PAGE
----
>>Look at a 1Mbps data stream and a processor capable of processing data at 100Mbps. It would appear as if no FIFO is required. However, what if the 1Mbps is coming from a 10Gbe interface as a 1Mbit burst once per second. The data is written in 100us. During this time, 10kb of data is processed. This means a FIFO would need to buffer 990kb of data, which is nearly the entire size of the burst.

My assumption is that the entire DATA chunk written will be processed during the read
In the above example since the data throughput of the write side is lesser than read side(1Mpbs and 100 Mbps) ,i think, a FIFO is not needed.

Similarly for variable write and read speeds we need to compute maximum write/read that can happen in a given time frame.
FIFO size = max write -max read(within a given time frame)

K-J ,
I think a correction factor of +-2 can be considered for the synchronization delay.As K-J pointed out any calculation results has to be rounded to the next highest integer value.

Thus combining both we get FIFO size = calculated size +2 .(considering worst case)

Another thing to be noted is "do not write to a full FIFO and do not read from an empty FIFO".so i think Bwr > Brd is the worst case scenario.(to avoid overflow)

so instead of Bwr/Brd ,the formul has to be modified to wr(total writes) - rd(total read)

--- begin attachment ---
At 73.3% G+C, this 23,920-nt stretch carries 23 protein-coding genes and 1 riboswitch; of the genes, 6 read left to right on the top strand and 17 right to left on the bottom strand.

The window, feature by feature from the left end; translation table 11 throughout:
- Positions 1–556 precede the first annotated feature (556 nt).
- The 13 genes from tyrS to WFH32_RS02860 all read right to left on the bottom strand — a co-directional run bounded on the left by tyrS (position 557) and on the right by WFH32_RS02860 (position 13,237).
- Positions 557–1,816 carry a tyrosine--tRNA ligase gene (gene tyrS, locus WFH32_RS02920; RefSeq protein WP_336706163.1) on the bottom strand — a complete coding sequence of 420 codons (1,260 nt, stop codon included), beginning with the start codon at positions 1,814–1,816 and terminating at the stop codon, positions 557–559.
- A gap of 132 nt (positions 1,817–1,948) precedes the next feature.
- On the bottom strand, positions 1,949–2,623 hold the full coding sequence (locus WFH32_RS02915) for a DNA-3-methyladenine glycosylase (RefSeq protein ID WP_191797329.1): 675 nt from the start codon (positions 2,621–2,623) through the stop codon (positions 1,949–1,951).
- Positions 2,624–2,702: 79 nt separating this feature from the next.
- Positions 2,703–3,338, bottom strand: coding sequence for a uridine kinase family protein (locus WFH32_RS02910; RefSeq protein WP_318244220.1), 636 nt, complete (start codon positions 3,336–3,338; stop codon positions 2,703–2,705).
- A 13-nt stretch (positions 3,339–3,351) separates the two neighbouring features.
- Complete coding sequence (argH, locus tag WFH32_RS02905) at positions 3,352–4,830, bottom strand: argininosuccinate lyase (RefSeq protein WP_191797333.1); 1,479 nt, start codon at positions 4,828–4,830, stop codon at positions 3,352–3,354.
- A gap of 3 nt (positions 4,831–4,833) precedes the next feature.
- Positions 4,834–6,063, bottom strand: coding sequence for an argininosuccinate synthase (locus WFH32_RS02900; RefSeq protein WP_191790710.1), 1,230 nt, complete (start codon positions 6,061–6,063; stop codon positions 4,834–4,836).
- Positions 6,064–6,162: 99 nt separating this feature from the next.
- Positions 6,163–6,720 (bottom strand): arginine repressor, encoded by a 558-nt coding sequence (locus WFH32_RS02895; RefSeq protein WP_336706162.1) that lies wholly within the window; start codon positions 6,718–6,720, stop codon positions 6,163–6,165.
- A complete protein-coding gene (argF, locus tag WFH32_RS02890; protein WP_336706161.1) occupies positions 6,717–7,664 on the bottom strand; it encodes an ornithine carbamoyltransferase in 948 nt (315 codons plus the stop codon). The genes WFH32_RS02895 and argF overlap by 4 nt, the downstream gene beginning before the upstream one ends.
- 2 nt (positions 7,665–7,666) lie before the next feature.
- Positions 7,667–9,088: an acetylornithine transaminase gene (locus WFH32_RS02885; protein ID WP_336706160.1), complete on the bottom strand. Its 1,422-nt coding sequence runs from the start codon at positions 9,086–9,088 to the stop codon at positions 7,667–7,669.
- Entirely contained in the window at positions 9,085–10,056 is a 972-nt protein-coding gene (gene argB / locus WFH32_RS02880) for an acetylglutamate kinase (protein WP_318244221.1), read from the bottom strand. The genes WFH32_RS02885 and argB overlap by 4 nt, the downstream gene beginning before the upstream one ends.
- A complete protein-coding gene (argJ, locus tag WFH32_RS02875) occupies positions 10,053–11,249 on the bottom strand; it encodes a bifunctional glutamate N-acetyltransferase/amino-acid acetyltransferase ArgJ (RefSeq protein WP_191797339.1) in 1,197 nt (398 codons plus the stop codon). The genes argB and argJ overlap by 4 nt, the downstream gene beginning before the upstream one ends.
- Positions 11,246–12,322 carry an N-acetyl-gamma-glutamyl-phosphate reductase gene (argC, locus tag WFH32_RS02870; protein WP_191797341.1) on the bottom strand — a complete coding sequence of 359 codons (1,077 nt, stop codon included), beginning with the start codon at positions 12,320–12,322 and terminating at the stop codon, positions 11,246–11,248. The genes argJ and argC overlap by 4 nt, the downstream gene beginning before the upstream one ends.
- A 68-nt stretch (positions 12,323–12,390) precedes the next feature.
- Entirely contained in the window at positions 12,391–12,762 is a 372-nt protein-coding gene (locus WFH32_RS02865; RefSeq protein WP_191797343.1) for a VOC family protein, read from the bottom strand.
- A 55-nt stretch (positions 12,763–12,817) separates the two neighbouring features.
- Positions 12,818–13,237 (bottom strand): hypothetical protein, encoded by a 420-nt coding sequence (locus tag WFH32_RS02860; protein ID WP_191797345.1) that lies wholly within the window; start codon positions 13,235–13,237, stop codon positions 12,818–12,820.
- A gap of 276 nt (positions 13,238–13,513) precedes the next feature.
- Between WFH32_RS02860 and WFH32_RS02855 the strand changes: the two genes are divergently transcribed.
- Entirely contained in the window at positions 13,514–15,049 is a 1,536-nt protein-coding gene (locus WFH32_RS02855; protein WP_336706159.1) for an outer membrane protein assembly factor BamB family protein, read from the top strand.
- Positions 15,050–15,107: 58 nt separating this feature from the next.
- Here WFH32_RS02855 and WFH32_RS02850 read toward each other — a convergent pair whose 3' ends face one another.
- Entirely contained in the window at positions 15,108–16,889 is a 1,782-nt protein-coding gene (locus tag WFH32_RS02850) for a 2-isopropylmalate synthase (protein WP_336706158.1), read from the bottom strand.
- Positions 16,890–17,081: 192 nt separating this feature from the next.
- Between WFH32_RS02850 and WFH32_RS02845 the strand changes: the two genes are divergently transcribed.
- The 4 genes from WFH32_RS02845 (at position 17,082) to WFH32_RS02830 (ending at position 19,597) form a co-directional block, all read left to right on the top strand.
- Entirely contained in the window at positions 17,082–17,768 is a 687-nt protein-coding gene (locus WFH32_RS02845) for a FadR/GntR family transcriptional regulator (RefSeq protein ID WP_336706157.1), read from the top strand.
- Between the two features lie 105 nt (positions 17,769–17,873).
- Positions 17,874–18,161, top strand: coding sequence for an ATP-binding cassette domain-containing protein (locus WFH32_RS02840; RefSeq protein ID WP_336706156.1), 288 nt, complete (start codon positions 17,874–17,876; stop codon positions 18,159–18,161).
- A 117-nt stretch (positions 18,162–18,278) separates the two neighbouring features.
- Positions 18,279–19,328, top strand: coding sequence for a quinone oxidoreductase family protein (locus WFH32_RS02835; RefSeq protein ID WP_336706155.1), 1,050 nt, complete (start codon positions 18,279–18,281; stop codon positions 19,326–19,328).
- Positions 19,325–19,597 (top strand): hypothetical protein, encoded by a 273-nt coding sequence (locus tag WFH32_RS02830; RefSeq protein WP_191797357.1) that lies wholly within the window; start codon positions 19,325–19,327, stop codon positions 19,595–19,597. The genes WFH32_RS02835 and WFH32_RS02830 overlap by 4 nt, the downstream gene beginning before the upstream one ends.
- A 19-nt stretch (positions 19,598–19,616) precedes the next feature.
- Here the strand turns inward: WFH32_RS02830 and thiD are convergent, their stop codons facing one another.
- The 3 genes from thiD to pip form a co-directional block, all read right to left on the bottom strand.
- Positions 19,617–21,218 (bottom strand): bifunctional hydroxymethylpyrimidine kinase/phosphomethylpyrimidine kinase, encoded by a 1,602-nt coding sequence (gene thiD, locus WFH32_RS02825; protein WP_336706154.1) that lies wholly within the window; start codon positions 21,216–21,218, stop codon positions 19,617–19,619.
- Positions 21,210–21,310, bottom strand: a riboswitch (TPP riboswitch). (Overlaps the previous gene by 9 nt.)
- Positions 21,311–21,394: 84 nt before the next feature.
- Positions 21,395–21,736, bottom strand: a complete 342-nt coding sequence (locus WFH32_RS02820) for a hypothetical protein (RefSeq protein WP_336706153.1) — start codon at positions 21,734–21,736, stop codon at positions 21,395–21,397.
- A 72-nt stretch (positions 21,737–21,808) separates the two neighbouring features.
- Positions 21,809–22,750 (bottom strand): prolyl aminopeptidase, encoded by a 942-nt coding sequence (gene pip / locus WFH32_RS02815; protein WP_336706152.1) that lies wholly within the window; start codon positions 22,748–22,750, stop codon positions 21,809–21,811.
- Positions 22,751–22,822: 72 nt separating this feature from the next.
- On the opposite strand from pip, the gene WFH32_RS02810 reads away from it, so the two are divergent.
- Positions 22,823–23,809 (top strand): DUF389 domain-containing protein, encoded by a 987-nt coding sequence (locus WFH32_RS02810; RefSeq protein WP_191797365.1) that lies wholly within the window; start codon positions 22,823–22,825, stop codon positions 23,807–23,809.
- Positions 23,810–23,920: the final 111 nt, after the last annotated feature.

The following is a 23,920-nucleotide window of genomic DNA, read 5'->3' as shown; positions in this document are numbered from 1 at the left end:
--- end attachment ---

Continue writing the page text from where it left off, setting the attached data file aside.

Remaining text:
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Hello Permute and KJ,
Thanks for the post.

Permute,
I think instead of peak bandwidth we need to consider the peak throughput(actual amount of DATA that is written/read in a given time frame). .

>>Look at a 1Mbps data stream and a processor capable of processing data at 100Mbps. It would appear as if no FIFO is required. However, what if the 1Mbps is coming from a 10Gbe interface as a 1Mbit burst once per second. The data is written in 100us. During this time, 10kb of data is processed. This means a FIFO would need to buffer 990kb of data, which is nearly the entire size of the burst.

My assumption is that the entire DATA chunk written will be processed during the read
In the above example since the data throughput of the write side is lesser than read side(1Mpbs and 100 Mbps) ,i think, a FIFO is not needed.

Similarly for variable write and read speeds we need to compute maximum write/read that can happen in a given time frame.
FIFO size = max write -max read(within a given time frame)

K-J ,